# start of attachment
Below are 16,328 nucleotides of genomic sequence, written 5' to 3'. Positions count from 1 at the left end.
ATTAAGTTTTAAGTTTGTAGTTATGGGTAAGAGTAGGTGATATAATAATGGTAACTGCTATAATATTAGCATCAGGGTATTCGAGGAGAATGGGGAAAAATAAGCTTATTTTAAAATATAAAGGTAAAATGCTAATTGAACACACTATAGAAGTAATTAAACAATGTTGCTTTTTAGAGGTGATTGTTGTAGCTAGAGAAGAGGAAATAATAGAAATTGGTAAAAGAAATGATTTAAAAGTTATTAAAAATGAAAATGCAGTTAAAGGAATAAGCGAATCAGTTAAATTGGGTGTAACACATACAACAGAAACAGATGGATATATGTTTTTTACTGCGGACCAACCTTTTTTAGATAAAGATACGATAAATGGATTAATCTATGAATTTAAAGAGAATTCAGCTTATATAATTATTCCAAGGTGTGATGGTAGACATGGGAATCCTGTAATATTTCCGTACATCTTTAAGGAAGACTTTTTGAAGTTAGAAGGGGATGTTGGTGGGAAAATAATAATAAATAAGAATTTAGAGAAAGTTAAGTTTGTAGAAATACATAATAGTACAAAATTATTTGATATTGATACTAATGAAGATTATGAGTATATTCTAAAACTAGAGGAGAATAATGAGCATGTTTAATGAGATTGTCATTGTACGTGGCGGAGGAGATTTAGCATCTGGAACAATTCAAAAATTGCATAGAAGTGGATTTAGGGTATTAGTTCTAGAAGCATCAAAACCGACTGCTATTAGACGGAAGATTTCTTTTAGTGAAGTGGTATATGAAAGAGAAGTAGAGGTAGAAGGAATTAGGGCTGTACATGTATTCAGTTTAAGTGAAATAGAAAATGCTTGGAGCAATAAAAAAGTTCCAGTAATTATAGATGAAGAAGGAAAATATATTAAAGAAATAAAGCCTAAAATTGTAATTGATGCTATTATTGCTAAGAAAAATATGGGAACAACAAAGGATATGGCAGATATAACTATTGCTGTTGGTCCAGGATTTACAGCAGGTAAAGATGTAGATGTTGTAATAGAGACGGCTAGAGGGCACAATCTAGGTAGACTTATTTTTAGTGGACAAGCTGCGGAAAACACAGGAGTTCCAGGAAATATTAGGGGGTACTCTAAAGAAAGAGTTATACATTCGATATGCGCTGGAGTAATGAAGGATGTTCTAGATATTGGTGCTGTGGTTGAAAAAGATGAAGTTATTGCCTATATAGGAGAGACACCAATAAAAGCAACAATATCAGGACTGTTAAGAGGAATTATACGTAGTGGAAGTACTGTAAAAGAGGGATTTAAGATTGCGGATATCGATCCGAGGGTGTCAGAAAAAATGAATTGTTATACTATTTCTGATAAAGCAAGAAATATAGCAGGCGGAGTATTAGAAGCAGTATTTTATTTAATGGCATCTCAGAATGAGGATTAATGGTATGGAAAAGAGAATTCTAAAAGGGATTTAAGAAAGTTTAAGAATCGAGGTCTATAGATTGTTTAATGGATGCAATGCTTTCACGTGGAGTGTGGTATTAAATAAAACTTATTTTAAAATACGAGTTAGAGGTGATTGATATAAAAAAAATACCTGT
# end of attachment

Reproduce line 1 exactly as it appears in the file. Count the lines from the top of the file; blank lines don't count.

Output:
Below are 16,328 nucleotides of genomic sequence, written 5' to 3'. Positions count from 1 at the left end.